By MARSHA MERCER
The dramatic election of Democrat Doug Jones as a senator from Alabama was at once stunning and reassuring.
Stunning because it had been nearly 25 years since Alabama sent a Democrat to the Senate, and just last year Alabama embraced Donald Trump by nearly 30 points over Hillary Clinton.
Reassuring because it, along with last month’s Virginia election, showed our political system -- messy and rowdy as it is -- still works.
Trump’s winning the White House despite losing the popular vote last year led to lasting frustration and a sense of powerlessness among some Democrats. But in state and congressional races no Electoral College stands in the way of the popular will.
The message from voters in Alabama, Virginia and New Jersey this year was a resounding no to the benighted politics of the past.
“Decency wins,” Sen. Jeff Flake, Republican of Arizona, tweeted Tuesday night, one several Republicans who praised Alabama voters. Flake, who is retiring, had tweeted a picture of his $100 contribution to the Jones campaign.
Jones had been the lead federal prosecutor in cases against two Ku Klux Klansmen in the 1963 bombing of the 16th Baptist Church in Birmingham, which took the lives of four black girls. Jones won convictions in both cases in 2001 and 2002.
For Democrats who hope to turn back the Trump tide in congressional elections next fall, the Alabama contest was consequential. It shaves the Republican majority in the Senate to 51 to 49.
“This is a political earthquake,” said Sen. Chris Van Hollen, Democrat of Maryland, who heads Democrats’ 2018 Senate campaign effort. He cited as part of the earthquake the elections in Virginia and other states and localities.
Alabama answered the question whether black voters in the Deep South will turn out for a Democrat who is not Barack Obama. Yes, they can.
About 30 percent of Alabama voters Tuesday were black, and 96 percent of them voted for Jones, exit polls reported. That’s about the same share of the black vote President Obama received in 2012.
Solid-red Alabama suggests Democrats may be able to persuade more Southern whites to vote blue. Obama received just 15 percent of Alabama white vote in 2012; Jones got 30 percent.
And, perhaps more significant going forward, younger voters and suburbanites in Alabama decisively went for Jones.
Trump remains personally popular in some quarters -- Alabama voters approved and disapproved of him equally -- but he exhibited no coattails. His tweet and robocall endorsements were words in the storm of words.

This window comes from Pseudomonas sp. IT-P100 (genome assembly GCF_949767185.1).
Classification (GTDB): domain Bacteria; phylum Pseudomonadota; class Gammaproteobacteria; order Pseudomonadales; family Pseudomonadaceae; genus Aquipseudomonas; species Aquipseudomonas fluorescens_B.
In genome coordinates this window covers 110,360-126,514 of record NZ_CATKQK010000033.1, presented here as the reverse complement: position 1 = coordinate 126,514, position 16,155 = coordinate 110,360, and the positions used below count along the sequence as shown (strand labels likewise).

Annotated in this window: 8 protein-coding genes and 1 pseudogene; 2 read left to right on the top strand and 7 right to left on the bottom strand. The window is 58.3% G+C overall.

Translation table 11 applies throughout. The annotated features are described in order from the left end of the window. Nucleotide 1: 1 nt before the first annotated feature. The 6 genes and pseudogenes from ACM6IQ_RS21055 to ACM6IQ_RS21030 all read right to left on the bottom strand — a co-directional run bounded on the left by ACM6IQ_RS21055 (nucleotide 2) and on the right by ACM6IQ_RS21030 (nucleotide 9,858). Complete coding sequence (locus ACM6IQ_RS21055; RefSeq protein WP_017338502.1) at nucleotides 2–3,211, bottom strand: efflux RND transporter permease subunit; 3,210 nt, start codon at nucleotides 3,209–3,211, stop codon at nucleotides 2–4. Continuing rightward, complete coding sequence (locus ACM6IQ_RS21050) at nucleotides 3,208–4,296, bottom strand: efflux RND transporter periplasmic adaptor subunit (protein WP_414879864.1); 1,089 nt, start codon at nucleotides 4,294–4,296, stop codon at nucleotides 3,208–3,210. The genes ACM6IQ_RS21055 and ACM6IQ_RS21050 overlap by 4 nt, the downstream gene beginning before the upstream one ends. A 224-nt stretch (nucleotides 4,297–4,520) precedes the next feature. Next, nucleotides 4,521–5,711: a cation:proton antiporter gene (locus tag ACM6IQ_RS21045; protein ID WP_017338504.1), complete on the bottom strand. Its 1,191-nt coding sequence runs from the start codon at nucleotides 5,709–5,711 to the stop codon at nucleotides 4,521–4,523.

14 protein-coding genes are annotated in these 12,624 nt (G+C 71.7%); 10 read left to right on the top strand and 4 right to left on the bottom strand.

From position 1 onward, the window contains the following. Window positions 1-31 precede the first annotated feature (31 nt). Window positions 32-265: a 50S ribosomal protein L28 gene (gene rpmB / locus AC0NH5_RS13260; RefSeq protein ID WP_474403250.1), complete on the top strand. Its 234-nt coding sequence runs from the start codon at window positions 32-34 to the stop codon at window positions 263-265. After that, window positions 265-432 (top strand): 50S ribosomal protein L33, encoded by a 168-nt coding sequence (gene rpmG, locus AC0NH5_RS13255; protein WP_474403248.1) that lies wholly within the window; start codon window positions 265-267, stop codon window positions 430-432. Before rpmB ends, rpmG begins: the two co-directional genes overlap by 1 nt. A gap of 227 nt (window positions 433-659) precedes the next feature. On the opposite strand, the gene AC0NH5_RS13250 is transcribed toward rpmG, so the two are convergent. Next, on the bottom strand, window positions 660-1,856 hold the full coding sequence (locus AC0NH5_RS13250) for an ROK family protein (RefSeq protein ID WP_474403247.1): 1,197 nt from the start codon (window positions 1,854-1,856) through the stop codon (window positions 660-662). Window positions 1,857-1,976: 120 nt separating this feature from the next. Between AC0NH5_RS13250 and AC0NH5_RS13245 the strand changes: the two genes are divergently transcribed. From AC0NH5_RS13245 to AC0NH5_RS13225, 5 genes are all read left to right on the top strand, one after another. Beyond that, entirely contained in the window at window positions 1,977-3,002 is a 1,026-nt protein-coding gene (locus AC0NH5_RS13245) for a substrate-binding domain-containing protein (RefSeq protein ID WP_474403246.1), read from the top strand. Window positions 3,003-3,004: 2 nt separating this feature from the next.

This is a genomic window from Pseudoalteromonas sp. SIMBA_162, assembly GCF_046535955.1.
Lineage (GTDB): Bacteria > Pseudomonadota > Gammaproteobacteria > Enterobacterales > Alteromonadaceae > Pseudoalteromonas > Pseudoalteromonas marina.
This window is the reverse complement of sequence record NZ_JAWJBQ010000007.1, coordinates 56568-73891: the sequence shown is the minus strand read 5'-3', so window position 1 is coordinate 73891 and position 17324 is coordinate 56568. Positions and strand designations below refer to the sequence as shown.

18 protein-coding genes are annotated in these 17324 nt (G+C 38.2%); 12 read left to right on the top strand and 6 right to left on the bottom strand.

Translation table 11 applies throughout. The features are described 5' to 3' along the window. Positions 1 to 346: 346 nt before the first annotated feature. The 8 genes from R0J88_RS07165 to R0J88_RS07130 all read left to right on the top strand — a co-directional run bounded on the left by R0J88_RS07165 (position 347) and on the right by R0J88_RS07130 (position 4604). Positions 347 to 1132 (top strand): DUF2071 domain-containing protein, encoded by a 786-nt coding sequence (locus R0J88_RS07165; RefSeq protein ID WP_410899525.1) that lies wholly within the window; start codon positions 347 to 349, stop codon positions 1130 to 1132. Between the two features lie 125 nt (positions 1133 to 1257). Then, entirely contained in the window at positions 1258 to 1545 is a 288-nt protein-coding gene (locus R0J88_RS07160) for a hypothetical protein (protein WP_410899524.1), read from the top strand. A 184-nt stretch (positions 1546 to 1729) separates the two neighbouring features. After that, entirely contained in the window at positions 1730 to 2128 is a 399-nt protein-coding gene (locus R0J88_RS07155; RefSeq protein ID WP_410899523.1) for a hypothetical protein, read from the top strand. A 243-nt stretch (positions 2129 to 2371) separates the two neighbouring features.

After his gubernatorial candidate lost in Virginia, Trump lost twice in Alabama. He’d backed Moore’s competitor in the GOP primary, then fully endorsed Moore near the end of the campaign and attacked Jones.
When Moore lost, Trump dodged blame, tweeting he’d been right all along that Moore couldn’t win a general election. The “deck was stacked against him,” Trump tweeted.
More accurately, Moore had stacked the deck against himself.
Long before The Washington Post’s reports of allegations of sexual misconduct against Moore roiled the campaign last month, Moore had a history of judicial defiance and racist and homophobic comments.
He denied all the sexual misconduct allegations, and fewer than one in 10 voters said they were the most important factor in their vote, according to exit polls.
The splintering of the GOP also played a role in Jones’s victory, but it’s doubtful another candidate anywhere could engender as much bipartisan animosity as Moore.
The last Democrat who successfully ran for the Senate in Alabama was Richard Shelby in 1986, who was reelected in 1992. Two years later, he switched parties and still represents Alabama. But Republican Shelby couldn’t stomach his party’s candidate and announced he’d written in someone else.
It’s too soon to declare Trump irrelevant or Trumpism dead, but neither has the ruddy glow of health at the moment.
Trump tweeted his congratulations to Jones election night and called him the day after. Hoping to find an ally, he invited Jones to the White House.
Jones has promised civility and to work with Republicans when possible.
“The people of Alabama expect me to do the right thing and vote for the people of Alabama,” said Jones in a news conference. He faces the voters again in 2020.
©2017 Marsha Mercer. All rights reserved.